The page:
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Friend v. Aegis Communications Group, LLC

United States District Court, W.D. Missouri, Southwestern Division

September 9, 2014

MANDI J. FRIEND, Plaintiff,


DOUGLAS HARPOOL, District Judge.

Before the Court is Defendants' Motion for Summary Judgment (Doc. No. 61). After careful consideration and for the following reasons, the Court GRANTS in part and DENIES in part Defendants' Motion for Summary Judgment (Doc. No. 61).


Plaintiff's "More Definite Second Amended Complaint For Damages" ("Complaint") (Doc. No. 34) alleges fraudulent inducement and misrepresentation in employment negotiations (Count I), negligent misrepresentation (Count II), forced labor (18 U.S.C. ยง 1589; 1595) (Count III), unjust enrichment (Count IV), and breach of contract (Count V) against her employers Aegis Communications Group, LLC ("ACG") and Aegis USA, Inc.[1]

Aegis USA and ACG operate call centers in various locations around the United States. Plaintiff began working for ACG in approximately 2008 as a customer service representative at its Joplin, Missouri call center. Plaintiff took a leave of absence in August 2011 from her employment to participate in a Cross-Shoring Program. Defendants contend the Cross-Shoring program was intended to be a mutually-beneficial opportunity for employees to obtain additional training and gain experience living, working and studying abroad, while also offering American clients access to American employees at a lower cost to clients. Plaintiff contends it was developed in response to the global market for outsourced customer service and intended to provide cheaper services to a client. Nonetheless, ACG permitted volunteer employees who were selected after an interview and ranking process to take a leave of absence from their jobs at ACG to participate in the program.

Aegis Aspire operated Aegis Global Academy ("Academy") in India and contracted with ACG to operate the Cross-Shoring Program.[2] Specifically, ACG entered a contract with Aegis Aspire to provide services under the Cross-Shoring Program. The "Master Support Agreement" was entered into on July 1, 2011 and stated the Company [ACG] requires Support in training and development of their employees and the Academy [Aegis Aspire] is willing and able to provide such Support. As set forth in the agreement, Support to be provided by Academy included, but was not limited to: "providing training and people development support to the employees of the Company on a residency programme basis, which would include without limitation, following: (1) class room training; (2) medical facilities; (3) practical training; (4) stipend; (5) mobile phone allowance; (6) administrative services; (7) transportation; (8) printing and stationary services; (9) any other auxiliary services."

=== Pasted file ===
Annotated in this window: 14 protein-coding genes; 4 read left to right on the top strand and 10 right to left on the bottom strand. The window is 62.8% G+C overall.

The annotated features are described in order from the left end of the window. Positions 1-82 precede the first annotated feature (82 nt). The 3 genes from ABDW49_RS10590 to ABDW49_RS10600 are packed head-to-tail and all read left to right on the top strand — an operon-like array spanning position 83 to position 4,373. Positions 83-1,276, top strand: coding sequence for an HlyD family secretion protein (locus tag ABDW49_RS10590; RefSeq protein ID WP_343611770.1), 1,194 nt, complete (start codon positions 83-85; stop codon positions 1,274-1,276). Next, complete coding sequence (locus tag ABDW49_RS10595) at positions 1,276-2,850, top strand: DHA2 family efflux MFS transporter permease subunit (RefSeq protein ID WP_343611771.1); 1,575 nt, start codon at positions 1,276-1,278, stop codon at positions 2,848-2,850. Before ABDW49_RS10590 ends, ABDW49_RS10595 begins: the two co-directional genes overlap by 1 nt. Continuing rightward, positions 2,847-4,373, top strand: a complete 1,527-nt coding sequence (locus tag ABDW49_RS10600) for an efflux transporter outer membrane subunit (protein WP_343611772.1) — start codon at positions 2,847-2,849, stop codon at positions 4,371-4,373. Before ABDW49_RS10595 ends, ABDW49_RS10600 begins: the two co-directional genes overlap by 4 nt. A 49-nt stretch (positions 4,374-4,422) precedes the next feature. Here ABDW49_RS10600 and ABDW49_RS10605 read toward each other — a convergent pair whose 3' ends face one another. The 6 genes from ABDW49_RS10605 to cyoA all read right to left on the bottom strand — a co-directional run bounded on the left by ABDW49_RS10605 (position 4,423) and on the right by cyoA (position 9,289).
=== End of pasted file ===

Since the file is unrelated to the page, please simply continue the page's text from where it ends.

Employees from Aegis Aspire prepared materials that described the Cross-Shoring Program and subsequently sent the materials to ACG management in Texas to be used to introduce the program to ACG employees. ACG management then created and distributed a basic flyer, based on materials and information provided by Aegis Aspire, to local HR managers at call centers around the United States, including Joplin, Mo. The flyer promised participants a $100 monthly allowance and that participants would receive a $2, 000 savings payment at the end of the program period. The flyer references "Aegis" several times but does not identify a specific Aegis entity.

The Cross-Shoring program was a one year program that took place in India. ACG provided transportation to and from India. Aegis Aspire provided the meals, lodging, internet access, pre-paid cellular phone, Indian-based health insurance and transportation in India. Aegis Aspire provided the $100 per month stipend to cover miscellaneous expenses and also provided the educational component to the participants through a contract it had with Cornell University. Participants who completed the program in good standing were informed they would receive a complimentary Indian vacation excursion from Aegis Aspire.